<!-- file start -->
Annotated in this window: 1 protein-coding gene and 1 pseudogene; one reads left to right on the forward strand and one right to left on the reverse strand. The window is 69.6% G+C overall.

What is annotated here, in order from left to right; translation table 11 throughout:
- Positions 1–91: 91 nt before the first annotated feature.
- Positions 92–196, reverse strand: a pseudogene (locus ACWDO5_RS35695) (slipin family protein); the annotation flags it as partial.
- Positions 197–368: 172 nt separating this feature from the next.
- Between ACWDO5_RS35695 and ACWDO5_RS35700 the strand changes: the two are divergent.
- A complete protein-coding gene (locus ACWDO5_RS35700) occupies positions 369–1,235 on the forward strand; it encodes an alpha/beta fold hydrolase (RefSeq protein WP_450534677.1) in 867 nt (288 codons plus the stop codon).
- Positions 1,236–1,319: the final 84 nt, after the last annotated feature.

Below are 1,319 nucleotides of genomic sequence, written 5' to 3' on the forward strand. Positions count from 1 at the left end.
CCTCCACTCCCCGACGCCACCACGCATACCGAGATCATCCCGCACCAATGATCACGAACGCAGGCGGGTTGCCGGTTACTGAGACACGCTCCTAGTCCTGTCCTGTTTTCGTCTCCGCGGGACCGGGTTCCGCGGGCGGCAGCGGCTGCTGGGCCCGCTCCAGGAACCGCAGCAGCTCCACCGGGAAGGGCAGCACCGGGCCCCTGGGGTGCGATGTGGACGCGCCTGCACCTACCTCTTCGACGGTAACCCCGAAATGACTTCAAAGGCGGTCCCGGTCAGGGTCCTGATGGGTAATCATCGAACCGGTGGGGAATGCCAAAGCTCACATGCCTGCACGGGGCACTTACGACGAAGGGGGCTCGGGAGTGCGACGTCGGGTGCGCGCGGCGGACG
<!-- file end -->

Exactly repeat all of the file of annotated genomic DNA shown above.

Annotated in this window: 1 protein-coding gene and 1 pseudogene; one reads left to right on the forward strand and one right to left on the reverse strand. The window is 69.6% G+C overall.

What is annotated here, in order from left to right; translation table 11 throughout:
- Positions 1–91: 91 nt before the first annotated feature.
- Positions 92–196, reverse strand: a pseudogene (locus ACWDO5_RS35695) (slipin family protein); the annotation flags it as partial.
- Positions 197–368: 172 nt separating this feature from the next.
- Between ACWDO5_RS35695 and ACWDO5_RS35700 the strand changes: the two are divergent.
- A complete protein-coding gene (locus ACWDO5_RS35700) occupies positions 369–1,235 on the forward strand; it encodes an alpha/beta fold hydrolase (RefSeq protein WP_450534677.1) in 867 nt (288 codons plus the stop codon).
- Positions 1,236–1,319: the final 84 nt, after the last annotated feature.

Below are 1,319 nucleotides of genomic sequence, written 5' to 3' on the forward strand. Positions count from 1 at the left end.
CCTCCACTCCCCGACGCCACCACGCATACCGAGATCATCCCGCACCAATGATCACGAACGCAGGCGGGTTGCCGGTTACTGAGACACGCTCCTAGTCCTGTCCTGTTTTCGTCTCCGCGGGACCGGGTTCCGCGGGCGGCAGCGGCTGCTGGGCCCGCTCCAGGAACCGCAGCAGCTCCACCGGGAAGGGCAGCACCGGGCCCCTGGGGTGCGATGTGGACGCGCCTGCACCTACCTCTTCGACGGTAACCCCGAAATGACTTCAAAGGCGGTCCCGGTCAGGGTCCTGATGGGTAATCATCGAACCGGTGGGGAATGCCAAAGCTCACATGCCTGCACGGGGCACTTACGACGAAGGGGGCTCGGGAGTGCGACGTCGGGTGCGCGCGGCGGACG